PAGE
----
Stop Pathologizing Autistic Play

A topic came up in an autism support group I frequent. A mother said that her son's Early Intervention therapist was trying to get him to stop "repetitive play," and play more the way typical children do. The mom didn't see any harm in repetitive play, but the therapist claimed her son was doing the… Continue reading Stop Pathologizing Autistic Play

A “Dear Researchers,” post

I have an idea for you! ( And I hope this will be the first of many such posts.) In any social science, there are so many questions that go unasked, so many unnoticed assumptions, and so many ways that data can be interpreted. Sometimes, you need an outside perspective. Here's one for you to… Continue reading A “Dear Researchers,” post

Notes About Learning Language

I just got finished reading this excellent article: Fortunately, I've only once seen a case where an autistic client's AAC was used in the horribly restrictive way that this article warns against. I have also been privileged to witness some wonderful AAC uses, and I'm in the process of learning how to encourage even… Continue reading Notes About Learning Language

Fever Dreams and Philosophical Musings

Last night, I fell asleep with a mild fever. My life chased me into my dreams. *** In my dream, my client breaks something while I struggle to help his mother in the kitchen. His ABA team makes him stay up all night cleaning, and in the morning a troop of therapists convenes to discuss… Continue reading Fever Dreams and Philosophical Musings

Breaking Down ABA, Again: Part 3; Some Advantages of ABA Methodology

This post continues from part 2 *** Let me note, before I start, that the advantages I'm talking about here are a matter of applying scientific and behaviorist principles to a situation. This doesn't necessarily require an ABA program-- it's just that, currently, ABA is the primary program in which these methods are used. ABA… Continue reading Breaking Down ABA, Again: Part 3; Some Advantages of ABA Methodology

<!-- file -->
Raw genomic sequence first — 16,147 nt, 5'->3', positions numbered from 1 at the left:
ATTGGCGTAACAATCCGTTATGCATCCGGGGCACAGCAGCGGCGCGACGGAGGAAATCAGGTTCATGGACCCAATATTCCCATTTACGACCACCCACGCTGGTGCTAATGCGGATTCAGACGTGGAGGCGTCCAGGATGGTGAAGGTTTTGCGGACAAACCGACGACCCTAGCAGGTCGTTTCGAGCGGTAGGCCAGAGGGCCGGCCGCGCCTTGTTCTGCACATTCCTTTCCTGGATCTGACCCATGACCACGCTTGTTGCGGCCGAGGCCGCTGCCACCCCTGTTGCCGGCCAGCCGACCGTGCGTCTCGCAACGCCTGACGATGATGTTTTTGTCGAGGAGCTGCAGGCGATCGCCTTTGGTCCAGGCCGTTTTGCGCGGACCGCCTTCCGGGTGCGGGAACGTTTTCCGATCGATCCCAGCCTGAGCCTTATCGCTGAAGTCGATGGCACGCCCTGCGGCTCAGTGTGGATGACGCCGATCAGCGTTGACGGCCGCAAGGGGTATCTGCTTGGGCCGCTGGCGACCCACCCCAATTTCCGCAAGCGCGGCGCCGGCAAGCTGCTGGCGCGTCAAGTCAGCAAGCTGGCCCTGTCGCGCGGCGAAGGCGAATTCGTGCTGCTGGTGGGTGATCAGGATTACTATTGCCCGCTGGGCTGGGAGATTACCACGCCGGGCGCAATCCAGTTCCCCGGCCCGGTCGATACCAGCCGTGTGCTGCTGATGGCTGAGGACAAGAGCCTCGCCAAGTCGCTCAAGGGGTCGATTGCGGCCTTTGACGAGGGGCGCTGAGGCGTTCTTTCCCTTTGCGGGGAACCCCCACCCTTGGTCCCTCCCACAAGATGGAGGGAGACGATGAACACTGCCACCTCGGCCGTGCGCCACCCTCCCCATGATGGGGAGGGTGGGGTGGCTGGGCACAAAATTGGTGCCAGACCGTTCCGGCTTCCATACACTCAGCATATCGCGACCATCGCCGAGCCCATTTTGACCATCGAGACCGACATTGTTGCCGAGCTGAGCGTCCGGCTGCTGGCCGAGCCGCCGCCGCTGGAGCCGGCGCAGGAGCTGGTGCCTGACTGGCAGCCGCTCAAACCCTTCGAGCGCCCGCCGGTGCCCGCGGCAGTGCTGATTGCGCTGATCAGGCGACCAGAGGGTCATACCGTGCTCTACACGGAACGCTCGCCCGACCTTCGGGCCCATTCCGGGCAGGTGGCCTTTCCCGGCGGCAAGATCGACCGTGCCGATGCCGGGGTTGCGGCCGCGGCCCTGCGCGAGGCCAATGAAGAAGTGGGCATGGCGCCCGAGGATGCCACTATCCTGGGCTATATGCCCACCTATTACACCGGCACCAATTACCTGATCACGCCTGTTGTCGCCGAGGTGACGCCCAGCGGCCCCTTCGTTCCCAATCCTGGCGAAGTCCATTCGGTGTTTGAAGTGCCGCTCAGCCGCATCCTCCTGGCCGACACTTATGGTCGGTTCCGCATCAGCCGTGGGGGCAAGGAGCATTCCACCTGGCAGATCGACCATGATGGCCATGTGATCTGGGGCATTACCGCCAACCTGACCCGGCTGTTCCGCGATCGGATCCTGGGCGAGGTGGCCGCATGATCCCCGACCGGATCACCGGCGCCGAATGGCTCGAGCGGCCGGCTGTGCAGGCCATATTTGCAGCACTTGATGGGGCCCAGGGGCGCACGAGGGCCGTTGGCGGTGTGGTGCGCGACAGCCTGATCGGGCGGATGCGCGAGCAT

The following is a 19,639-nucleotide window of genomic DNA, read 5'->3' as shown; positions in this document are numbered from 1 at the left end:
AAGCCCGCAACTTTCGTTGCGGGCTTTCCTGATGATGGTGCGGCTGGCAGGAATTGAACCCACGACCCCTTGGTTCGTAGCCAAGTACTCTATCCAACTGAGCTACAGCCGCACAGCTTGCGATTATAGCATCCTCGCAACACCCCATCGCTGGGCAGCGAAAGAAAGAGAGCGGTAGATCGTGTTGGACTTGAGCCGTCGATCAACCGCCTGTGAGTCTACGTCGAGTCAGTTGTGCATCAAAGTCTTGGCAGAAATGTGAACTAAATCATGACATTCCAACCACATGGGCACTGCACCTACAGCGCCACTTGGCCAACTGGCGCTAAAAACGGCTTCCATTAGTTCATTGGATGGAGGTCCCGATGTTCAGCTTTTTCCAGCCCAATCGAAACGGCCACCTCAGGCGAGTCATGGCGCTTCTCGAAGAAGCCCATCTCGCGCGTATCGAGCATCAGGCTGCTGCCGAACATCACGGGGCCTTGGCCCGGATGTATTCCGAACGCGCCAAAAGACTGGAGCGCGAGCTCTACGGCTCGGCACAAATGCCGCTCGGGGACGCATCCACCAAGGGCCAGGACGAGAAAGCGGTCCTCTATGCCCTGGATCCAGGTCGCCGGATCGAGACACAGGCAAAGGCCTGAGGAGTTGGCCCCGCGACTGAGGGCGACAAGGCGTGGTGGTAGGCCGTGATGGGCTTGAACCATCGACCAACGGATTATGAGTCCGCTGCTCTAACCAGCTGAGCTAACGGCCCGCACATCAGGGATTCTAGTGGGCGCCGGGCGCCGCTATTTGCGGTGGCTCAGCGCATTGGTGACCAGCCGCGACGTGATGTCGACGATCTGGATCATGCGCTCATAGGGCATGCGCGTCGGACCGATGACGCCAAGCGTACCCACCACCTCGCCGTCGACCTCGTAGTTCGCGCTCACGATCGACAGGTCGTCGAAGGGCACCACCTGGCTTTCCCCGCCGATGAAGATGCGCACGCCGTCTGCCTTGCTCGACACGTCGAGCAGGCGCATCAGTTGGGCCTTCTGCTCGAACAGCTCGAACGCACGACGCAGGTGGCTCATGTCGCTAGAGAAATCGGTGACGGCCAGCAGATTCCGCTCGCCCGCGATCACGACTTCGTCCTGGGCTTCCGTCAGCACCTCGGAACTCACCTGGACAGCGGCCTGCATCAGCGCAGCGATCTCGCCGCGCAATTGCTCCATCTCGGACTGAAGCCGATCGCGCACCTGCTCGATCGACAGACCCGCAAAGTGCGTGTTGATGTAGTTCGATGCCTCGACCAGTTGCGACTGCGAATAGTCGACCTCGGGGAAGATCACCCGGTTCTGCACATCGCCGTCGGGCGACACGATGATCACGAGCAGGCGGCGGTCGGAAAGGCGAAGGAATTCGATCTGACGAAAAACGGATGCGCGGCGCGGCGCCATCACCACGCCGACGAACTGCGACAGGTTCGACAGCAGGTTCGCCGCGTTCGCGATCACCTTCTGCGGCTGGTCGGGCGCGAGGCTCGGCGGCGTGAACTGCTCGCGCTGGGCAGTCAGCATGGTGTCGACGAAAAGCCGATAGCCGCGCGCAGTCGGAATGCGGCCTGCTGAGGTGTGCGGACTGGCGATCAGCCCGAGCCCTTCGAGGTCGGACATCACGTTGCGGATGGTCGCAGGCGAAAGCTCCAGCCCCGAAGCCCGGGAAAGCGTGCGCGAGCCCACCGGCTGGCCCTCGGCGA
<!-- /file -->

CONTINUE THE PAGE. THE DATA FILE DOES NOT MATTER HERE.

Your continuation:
Breaking Down ABA, Again: Part 2: Goals and Underlying Philosophy

[This post continues a series started here] UNDERLYING PHILOSOPHY One major way in which schools of ABA can differ is in their primary goal, their understanding of how ABA methods should be used. *** 1) Traditional Approach: Fighting Against Autism Traditional ABA practitioners believe that it is inherently good for autistic children to appear, act,… Continue reading Breaking Down ABA, Again: Part 2: Goals and Underlying Philosophy

Breaking Down ABA, Again: Part 1; Ethics, Standards, and Side-Effects

[Read the Introduction here] *** SOMETHING IMPORTANT IS MISSING ABA-based therapies are currently considered the only scientifically validated "treatment" for autism in the United States. Let me defer, for the moment, discussing what is meant by "treatment" and whether or not that is an appropriate word to use. Any medical or therapeutic treatment, particularly one… Continue reading Breaking Down ABA, Again: Part 1; Ethics, Standards, and Side-Effects

Breaking Down ABA, Again: Introduction

[This post is being re-written and expanded into a series. The introduction portion is not heavily edited from the original, but the rest is.] So here I’m going to talk, again, about ABA, about the disconnects and disagreements that I see whenever ABA is discussed online in autism-related communities, and about my own thoughts on… Continue reading Breaking Down ABA, Again: Introduction

The Evolution of an Appropriate Response

Here's a story from some time ago, when I had just begun working with 7-year-old Rhythm, a nonverbal autistic boy. On one of my earliest visits with the family, Rhythm held his hands up in front of him and began slapping them loosely one over the other-- a type of flapping I had never seen… Continue reading The Evolution of an Appropriate Response